Paid search is an industry that’s grounded in data and statistics, but one that requires practitioners who can exercise a healthy dose of common sense and intuition in building and managing their programs. Trouble can arise, though, when our intuition runs counter to the stats and we don’t have the systems or safeguards in place to prevent a statistically unwise decision.
Should you pause or bid down that keyword?
Consider a keyword that has received 100 clicks but hasn’t produced any orders. Should the paid search manager pause or delete this keyword for not converting? It may seem like that should be plenty of volume to produce a single conversion, but the answer obviously depends on how well we expect the keyword to convert in the first place, and also on how aggressive we want to be in giving our keywords a chance to succeed.
If we assume that each click on a paid search ad is independent from the others, we can model the probability of a given number of conversions (successes) across a set number of clicks (trials) using the binomial distribution. This is pretty easy to do in Excel, and Wolfram Alpha is handy for running some quick calculations.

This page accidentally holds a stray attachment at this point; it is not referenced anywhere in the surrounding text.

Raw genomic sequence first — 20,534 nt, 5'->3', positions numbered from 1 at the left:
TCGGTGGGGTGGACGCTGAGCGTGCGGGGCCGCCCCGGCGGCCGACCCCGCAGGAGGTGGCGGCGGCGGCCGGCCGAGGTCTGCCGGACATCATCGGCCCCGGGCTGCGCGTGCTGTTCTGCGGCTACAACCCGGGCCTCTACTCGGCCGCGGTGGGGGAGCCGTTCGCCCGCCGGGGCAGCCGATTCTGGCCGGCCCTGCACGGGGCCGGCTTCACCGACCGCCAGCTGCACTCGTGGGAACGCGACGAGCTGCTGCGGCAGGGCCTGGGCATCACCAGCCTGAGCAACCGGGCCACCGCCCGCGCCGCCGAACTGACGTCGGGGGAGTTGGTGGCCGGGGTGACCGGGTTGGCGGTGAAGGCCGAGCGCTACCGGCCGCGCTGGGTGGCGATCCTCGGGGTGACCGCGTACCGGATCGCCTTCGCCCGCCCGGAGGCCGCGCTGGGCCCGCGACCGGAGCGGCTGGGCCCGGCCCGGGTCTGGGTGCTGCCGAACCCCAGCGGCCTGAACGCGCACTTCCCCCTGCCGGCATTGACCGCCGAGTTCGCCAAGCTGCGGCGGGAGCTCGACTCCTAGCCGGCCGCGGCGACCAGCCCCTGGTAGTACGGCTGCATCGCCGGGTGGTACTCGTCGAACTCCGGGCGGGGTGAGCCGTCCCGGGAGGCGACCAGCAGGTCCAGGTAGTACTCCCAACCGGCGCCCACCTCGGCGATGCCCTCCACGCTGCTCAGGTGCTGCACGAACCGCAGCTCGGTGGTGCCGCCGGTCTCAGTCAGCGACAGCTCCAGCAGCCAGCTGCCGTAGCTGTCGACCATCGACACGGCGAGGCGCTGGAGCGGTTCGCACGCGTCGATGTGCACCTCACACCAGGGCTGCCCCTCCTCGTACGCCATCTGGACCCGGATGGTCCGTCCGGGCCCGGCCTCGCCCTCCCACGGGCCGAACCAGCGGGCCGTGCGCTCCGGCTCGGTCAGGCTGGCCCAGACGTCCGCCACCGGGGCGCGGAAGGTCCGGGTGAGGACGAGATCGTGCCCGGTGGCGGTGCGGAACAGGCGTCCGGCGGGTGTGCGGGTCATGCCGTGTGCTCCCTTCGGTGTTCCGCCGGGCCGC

In the case above, if our expected conversion rate is 1 percent, and that is indeed the “true” conversion rate of the keyword, we would expect it to produce zero conversions about 37 percent of the time over 100 clicks. If our true conversion rate is 2 percent, we should still expect that keyword to produce no conversions about 13 percent of the time over 100 clicks.
It isn’t until we get to a true conversion rate of just over 4.5 percent that the probability of seeing zero orders from 100 clicks drops to less than 1 percent. These figures may not be mind-blowingly shocking, but they’re also not the types of numbers that the vast majority of us have floating in our heads.
When considering whether to pause or delete a keyword that has no conversions after a certain amount of traffic, our common sense can inform that judgement, but our intuition is likely stronger on the qualitative aspects of that decision (“There’s no obvious difference between this keyword and a dozen others that are converting as expected.”) than the quantitative aspects.
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